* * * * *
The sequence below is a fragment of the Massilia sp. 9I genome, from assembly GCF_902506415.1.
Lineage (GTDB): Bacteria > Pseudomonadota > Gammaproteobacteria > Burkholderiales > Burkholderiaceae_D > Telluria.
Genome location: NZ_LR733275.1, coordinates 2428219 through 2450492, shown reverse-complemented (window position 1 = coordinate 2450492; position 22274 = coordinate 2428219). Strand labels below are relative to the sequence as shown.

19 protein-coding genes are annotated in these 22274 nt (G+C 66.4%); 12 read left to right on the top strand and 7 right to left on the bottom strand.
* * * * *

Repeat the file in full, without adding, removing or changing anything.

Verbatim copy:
The sequence below is a fragment of the Massilia sp. 9I genome, from assembly GCF_902506415.1.
Lineage (GTDB): Bacteria > Pseudomonadota > Gammaproteobacteria > Burkholderiales > Burkholderiaceae_D > Telluria.
Genome location: NZ_LR733275.1, coordinates 2428219 through 2450492, shown reverse-complemented (window position 1 = coordinate 2450492; position 22274 = coordinate 2428219). Strand labels below are relative to the sequence as shown.

19 protein-coding genes are annotated in these 22274 nt (G+C 66.4%); 12 read left to right on the top strand and 7 right to left on the bottom strand.